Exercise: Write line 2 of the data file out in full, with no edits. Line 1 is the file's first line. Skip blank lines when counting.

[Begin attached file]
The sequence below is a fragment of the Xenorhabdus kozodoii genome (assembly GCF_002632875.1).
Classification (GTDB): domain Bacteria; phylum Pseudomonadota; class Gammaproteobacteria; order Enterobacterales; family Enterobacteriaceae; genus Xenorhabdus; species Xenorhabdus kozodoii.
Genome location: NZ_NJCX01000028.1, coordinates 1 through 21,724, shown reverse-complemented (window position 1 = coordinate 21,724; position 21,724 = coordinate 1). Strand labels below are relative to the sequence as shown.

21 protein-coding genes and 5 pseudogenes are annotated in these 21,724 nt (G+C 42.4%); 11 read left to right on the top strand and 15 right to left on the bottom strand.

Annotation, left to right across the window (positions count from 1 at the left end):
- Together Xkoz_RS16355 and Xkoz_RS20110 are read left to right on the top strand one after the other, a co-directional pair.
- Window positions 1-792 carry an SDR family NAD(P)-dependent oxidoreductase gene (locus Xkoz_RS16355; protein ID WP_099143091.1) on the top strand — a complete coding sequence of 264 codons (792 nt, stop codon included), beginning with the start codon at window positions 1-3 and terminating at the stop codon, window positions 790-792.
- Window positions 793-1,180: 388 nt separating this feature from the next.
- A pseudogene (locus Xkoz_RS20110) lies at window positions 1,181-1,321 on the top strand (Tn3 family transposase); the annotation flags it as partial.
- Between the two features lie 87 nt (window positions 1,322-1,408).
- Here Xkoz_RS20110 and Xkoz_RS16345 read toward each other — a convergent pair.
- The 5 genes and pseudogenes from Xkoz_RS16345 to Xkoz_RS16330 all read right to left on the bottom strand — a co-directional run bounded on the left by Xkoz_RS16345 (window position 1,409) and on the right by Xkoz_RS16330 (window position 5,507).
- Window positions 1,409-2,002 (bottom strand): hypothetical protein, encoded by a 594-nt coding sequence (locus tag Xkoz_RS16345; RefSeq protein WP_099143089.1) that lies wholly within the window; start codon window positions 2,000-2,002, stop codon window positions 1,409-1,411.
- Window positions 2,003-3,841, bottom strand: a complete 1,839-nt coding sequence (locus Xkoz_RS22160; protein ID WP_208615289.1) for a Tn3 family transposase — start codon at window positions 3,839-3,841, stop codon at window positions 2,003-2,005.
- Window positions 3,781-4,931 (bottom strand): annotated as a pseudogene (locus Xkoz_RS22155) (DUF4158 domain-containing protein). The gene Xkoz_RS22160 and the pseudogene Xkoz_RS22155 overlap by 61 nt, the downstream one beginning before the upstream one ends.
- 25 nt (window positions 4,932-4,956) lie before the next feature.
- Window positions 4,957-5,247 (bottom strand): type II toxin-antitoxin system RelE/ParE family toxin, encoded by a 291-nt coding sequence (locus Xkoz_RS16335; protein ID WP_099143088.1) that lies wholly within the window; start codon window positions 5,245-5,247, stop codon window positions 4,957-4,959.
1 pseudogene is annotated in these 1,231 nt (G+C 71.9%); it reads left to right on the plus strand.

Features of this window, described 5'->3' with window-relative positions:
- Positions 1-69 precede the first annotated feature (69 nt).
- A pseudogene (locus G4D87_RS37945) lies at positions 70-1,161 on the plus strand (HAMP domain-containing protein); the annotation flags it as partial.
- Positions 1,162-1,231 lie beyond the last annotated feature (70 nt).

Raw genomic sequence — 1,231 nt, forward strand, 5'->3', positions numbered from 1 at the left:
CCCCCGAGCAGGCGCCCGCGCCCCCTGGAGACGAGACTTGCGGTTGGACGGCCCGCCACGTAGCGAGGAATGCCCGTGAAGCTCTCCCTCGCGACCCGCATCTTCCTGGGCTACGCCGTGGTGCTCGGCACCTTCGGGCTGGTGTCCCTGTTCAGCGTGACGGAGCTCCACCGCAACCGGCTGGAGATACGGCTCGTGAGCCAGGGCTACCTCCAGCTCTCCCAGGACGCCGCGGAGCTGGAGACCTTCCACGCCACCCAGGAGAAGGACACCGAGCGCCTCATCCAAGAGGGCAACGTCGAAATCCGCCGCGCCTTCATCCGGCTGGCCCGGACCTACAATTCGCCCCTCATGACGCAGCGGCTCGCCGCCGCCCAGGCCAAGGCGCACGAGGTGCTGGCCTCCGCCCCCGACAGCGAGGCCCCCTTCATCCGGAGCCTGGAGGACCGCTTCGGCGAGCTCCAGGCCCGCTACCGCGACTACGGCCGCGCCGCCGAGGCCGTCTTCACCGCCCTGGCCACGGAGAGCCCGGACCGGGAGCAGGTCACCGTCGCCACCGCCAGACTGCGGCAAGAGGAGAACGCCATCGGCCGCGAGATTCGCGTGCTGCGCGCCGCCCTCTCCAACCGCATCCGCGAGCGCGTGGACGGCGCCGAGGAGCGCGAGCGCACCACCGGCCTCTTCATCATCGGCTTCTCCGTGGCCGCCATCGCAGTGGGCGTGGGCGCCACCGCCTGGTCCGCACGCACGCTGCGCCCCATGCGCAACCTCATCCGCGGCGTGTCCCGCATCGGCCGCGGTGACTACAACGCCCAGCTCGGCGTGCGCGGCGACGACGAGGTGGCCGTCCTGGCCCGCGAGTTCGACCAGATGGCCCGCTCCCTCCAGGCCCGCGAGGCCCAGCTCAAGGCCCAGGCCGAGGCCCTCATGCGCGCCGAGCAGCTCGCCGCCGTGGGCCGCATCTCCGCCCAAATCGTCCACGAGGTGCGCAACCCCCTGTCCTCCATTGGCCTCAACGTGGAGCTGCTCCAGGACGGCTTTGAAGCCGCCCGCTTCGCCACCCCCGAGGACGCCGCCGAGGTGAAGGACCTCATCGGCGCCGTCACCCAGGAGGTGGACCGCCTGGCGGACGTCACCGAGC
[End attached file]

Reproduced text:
Classification (GTDB): domain Bacteria; phylum Pseudomonadota; class Gammaproteobacteria; order Enterobacterales; family Enterobacteriaceae; genus Xenorhabdus; species Xenorhabdus kozodoii.